Happy Chinese New Year - The Year of the Pig
February 19, 2007 is the official New Year in China, and it is the 4705th Chinese Year. Year one was the first year of the reign of the first Chinese King (not emperor, king)- the Yellow King.
The Chinese astrological chart is made up of 12 animals, much like the western astrology charts - but in China the animals rule the years in a 12 year cycle. This year is the year of the Pig.
Traditional Chinese homes will have wishes and blessings on red cards and envelopes, blossoming plants, trays of oranges and tangerines and a candy tray arranged in either a circle or octagon called "The Tray of Togetherness" to start the New Year sweetly.
Shooting off firecrackers on New Year's Eve scares away evil and sends out the old year and welcomes in the New Year. On the stroke of midnight on New Year's Eve, every door and window in the house have to be open to allow the old year to go out.
Superstitions and customs:
As with any tradition, there are customs that may or may not be observed by families -
Some folks will not lend anything on this day, as it implies they will be lending all year. Negative words, discussions of death, cursing, all are avoided so as not to bring bad fortune. All must look forward on this day, not back. Crying is even avoided. The first person one sees and the first words spoken that day are auspicious for the year. Knives and scissors are unlucky that day as they may cut off good fortune. One does not wash ones hair on that day as it may wash away luck. Red is the color of choice, as it is considered a happy color and a bearer of prosperity. Children, unmarried friends, and close family receive lai see, little red envelopes with crisp one dollar bills inside, for good luck. Sweeping and dusting are done completely before the day, as no sweeping is allowed on the day to avoid brushing away good luck.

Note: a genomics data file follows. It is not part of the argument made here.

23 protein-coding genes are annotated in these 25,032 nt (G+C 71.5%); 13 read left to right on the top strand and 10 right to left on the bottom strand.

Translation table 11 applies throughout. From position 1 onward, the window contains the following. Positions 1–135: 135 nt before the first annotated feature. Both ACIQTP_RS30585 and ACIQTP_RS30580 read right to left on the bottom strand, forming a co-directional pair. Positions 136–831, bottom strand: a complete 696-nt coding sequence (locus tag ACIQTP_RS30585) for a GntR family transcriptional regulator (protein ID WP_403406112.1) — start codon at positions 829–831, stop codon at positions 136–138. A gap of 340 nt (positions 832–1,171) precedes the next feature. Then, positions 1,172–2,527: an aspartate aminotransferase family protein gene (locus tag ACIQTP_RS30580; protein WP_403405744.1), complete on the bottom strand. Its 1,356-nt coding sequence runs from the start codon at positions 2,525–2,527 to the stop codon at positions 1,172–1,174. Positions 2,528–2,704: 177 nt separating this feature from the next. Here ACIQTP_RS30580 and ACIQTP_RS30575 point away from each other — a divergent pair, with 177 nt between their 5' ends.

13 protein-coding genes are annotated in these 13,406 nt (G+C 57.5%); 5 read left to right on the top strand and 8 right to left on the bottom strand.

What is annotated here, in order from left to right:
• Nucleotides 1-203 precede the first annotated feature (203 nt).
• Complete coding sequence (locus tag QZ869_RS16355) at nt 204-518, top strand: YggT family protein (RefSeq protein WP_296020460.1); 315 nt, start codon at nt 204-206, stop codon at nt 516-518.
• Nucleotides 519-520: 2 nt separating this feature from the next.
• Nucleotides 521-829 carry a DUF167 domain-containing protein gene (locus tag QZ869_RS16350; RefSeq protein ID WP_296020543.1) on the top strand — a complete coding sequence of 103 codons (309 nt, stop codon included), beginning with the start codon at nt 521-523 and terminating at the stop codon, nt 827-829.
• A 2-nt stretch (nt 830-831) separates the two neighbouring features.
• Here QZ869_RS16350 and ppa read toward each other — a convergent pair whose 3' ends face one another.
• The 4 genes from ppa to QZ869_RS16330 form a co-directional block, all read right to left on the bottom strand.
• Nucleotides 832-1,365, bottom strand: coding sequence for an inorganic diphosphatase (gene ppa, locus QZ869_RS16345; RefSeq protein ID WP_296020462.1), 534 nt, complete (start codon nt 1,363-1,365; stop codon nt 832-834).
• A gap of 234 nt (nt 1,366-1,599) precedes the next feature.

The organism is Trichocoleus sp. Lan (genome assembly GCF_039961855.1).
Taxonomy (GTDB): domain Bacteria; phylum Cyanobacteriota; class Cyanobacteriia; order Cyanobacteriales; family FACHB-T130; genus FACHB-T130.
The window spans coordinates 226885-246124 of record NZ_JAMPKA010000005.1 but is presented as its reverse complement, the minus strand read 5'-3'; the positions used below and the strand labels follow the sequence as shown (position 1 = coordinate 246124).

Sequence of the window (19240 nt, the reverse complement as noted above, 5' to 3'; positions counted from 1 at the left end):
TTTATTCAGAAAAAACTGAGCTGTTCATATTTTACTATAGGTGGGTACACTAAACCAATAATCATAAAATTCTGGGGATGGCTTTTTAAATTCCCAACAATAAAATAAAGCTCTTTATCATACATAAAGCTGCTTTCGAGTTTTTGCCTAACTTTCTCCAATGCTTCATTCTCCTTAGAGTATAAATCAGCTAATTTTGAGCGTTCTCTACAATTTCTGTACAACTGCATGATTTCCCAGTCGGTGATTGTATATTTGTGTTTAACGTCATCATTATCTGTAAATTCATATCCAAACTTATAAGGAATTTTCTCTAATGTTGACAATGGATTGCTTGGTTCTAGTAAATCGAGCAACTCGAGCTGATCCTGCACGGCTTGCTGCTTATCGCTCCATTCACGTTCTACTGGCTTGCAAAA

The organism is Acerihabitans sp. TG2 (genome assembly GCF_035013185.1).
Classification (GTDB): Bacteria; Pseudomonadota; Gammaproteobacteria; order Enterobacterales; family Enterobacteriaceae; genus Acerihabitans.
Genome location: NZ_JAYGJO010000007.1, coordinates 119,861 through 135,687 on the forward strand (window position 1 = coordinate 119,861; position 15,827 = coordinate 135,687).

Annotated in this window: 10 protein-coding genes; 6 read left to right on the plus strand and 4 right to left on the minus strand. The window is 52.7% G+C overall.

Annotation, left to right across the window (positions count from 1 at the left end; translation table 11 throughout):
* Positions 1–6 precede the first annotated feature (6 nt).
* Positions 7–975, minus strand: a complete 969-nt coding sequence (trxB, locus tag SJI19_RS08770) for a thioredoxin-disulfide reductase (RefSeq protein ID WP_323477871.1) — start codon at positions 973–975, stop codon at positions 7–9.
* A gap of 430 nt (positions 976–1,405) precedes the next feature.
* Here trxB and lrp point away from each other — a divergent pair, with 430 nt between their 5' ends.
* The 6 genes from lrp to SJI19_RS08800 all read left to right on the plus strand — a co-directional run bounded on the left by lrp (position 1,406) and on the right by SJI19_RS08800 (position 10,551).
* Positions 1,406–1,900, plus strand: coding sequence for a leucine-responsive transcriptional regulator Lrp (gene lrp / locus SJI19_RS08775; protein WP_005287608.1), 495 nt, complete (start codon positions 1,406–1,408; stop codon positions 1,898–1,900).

The government of Taiwan has an interesting page on the traditions associated with Chinese New Year. My favorite section is:
Even though Lunar New Year celebrations generally last for only several days, starting on New Year's Eve, the festival itself is actually about three weeks long. It begins on the twenty-fourth day of the twelfth lunar month, the day, it is believed, when various gods ascend to heaven to pay their respects and report on household affairs to the Jade Emperor, the supreme Taoist deity. According to tradition, households busily honor these gods by burning ritualistic paper money to provide for their traveling expenses. Another ritual is to smear malt sugar on the lips of the Kitchen God, one of the traveling deities, to ensure that he either submits a favorable report to the Jade Emperor or keeps silent.
So, on this day may all reports about you to your God be favorable, sweet and delicious.